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UN reviews Pakistan’s Human Rights Record on Jan 30

ISLAMABAD: The Universal Periodic Rev­iew (UPR) Working Group of UN Human Rights Council will examine Pakis­tan’s human rights record for the fourth time on Jan 30.

Pakistan in its national report submitted to the council said it remains committed to ensure realization of Human Rights. Besides the country’s constitution enshrines enjoyment of basic civil, political, economic, social and cultural rights of its citizens. The constitution even guarantees the right to development.

Consistent engagement with the UPR mechanism and follow-up actions pursuant to UPR recommendations reflect Pakistan’s commitment to cooperate with the Human Rights Council and its allied mechanism, the report says.

The UPR Review

The Universal Periodic Review (UPR) is a process which involves a review of the human rights records of all UN Member States.

According to UN Council’s press release, the UPR working group’s review session will continue till February 3. The country’s first, second and third UPR reviews took place in May 2008, October 2012 and November 2017.

The documents on which the reviews are based are, the national report, information provided by the State under review, the reports of independent human rights experts and groups, known as the Special Procedures, human rights treaty bodies, and other UN entities and the information provided by other stakeholders including national human rights institutions, regional organizations, and civil society groups.

The Human Rights Situation in Pakistan

As of recent incidents, the court five years on has declared former SSP Anwar and all his 17 subordinate officers not guilty in Naqeebullah Mehsud’s murder case.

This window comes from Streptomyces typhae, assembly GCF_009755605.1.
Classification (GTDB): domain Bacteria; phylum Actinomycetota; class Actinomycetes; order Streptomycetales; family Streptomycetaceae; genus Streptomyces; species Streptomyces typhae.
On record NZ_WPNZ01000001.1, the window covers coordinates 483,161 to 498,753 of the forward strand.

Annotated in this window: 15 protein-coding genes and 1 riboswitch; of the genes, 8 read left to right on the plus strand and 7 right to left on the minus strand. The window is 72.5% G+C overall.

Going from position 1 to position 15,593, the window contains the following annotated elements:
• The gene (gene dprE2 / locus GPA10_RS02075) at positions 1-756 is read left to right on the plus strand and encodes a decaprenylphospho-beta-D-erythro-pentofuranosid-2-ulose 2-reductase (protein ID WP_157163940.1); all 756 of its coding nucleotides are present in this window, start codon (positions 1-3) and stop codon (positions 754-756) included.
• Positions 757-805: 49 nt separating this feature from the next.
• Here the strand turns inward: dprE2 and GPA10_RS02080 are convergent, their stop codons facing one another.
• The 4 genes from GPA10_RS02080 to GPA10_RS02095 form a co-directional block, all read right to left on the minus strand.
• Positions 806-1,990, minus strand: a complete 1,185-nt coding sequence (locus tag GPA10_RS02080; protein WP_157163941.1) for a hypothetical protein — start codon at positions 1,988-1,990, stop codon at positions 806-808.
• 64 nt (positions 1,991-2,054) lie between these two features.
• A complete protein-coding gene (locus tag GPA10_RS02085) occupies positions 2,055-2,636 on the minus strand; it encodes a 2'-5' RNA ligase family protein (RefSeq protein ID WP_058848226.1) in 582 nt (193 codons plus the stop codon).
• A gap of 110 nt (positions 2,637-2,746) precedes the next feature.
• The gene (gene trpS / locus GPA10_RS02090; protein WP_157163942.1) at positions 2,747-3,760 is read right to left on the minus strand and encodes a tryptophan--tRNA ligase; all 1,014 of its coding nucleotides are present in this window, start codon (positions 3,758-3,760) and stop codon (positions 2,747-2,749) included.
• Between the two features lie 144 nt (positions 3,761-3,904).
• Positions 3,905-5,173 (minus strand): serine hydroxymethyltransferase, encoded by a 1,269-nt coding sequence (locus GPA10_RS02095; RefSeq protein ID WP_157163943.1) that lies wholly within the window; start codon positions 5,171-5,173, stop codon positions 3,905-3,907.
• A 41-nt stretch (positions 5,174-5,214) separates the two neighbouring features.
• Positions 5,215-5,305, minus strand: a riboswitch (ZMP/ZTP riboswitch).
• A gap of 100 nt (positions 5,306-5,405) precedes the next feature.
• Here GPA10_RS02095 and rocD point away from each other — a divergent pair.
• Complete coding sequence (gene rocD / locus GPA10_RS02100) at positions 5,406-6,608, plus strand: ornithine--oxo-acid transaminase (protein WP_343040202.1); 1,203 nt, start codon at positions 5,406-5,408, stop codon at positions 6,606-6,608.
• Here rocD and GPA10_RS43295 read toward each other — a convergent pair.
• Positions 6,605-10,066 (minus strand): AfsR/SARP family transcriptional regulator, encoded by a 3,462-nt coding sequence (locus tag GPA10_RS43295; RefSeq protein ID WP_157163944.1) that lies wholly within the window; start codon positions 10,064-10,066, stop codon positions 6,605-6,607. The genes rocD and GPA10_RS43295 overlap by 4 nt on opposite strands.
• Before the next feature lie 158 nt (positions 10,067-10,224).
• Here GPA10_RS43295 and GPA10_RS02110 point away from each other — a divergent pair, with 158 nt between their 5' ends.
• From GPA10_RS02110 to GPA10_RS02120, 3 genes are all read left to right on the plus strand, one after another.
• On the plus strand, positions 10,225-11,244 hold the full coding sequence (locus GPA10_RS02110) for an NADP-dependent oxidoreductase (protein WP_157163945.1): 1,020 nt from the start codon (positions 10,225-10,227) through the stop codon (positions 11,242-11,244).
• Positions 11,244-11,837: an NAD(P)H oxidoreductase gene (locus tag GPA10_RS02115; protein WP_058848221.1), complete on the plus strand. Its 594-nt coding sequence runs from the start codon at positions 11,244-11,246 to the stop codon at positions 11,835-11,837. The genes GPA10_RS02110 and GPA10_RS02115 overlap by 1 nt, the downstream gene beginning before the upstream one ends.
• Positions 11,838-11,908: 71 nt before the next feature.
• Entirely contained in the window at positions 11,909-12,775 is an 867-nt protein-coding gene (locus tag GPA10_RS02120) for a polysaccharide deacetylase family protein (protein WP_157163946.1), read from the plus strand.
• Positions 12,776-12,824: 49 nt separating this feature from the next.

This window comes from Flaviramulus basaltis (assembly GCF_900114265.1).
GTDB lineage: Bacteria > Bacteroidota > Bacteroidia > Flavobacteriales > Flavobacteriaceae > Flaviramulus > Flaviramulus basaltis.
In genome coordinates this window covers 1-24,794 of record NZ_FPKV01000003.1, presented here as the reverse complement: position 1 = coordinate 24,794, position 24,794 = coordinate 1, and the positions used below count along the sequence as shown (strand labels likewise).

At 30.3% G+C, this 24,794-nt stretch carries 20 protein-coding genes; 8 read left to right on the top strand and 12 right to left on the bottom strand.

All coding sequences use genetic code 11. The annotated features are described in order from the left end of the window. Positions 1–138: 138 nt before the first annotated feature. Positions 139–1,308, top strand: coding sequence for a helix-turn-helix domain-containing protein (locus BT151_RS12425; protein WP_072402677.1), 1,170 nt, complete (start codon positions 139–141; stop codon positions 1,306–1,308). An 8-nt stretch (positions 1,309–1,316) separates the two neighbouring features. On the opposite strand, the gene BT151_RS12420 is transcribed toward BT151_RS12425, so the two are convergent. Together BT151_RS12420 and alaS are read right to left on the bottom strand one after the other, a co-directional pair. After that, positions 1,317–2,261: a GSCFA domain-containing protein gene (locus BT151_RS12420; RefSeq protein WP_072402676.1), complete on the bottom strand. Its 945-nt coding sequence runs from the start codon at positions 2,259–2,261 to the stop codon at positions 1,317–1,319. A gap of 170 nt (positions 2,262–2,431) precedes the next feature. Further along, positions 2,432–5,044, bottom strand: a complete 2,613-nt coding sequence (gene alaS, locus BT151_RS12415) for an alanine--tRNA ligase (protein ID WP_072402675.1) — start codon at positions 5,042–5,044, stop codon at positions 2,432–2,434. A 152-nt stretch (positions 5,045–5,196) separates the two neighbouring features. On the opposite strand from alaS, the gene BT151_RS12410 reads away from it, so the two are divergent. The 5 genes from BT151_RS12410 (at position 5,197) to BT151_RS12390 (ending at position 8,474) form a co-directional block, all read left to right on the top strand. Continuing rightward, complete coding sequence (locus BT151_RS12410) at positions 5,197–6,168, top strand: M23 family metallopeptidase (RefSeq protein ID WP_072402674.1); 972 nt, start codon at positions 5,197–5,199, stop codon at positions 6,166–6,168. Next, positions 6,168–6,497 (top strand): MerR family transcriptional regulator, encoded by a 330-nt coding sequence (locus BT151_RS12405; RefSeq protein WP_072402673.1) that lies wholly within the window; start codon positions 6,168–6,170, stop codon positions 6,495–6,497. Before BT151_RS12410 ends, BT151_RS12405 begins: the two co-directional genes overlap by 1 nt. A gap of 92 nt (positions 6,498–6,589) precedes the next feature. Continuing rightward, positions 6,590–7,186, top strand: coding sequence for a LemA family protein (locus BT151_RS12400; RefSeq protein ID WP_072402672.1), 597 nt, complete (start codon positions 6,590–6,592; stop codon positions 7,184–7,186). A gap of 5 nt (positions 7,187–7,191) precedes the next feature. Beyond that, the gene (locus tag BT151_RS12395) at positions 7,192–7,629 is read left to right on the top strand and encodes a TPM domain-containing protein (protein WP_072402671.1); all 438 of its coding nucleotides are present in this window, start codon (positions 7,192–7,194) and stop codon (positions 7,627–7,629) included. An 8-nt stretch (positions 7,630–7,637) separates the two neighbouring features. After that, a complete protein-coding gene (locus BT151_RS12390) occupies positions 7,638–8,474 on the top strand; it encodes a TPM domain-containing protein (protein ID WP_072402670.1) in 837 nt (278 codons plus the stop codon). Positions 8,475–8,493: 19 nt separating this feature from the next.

While Mehsud was allegedly killed in a police encounter, Pakistan has still not enacted a law criminalizing torture despite Pakistan’s obligation to do so under the UN Convention against Torture.

In July, the Pakistan Senate unanimously approved a bill outlawing police torture and otherwise seeking to prevent deaths in police custody. The law if passed would be the first time that Pakistan enacts a comprehensive definition of torture in line with Convention Against Torture. The bill also proposes criminal liability for death caused in police custody.

Similarly, violence against women and girls, including rape, murder, acid attacks, domestic violence, and forced marriage remains endemic throughout Pakistan. Human rights defenders estimate around 1,000 women getting killed each year in the name of honor killings. Religious persecution also remains a grave concern for different minorities and ethnicities in Pakistan.

In 2021, the Pakistan government intensified its efforts to control the media and curtail dissent. Authorities harassed, and at times detained, journalists and other members of civil society for criticizing government officials and policies. Violent attacks on members of the media also continued.

Zahra Sikandar
Written By

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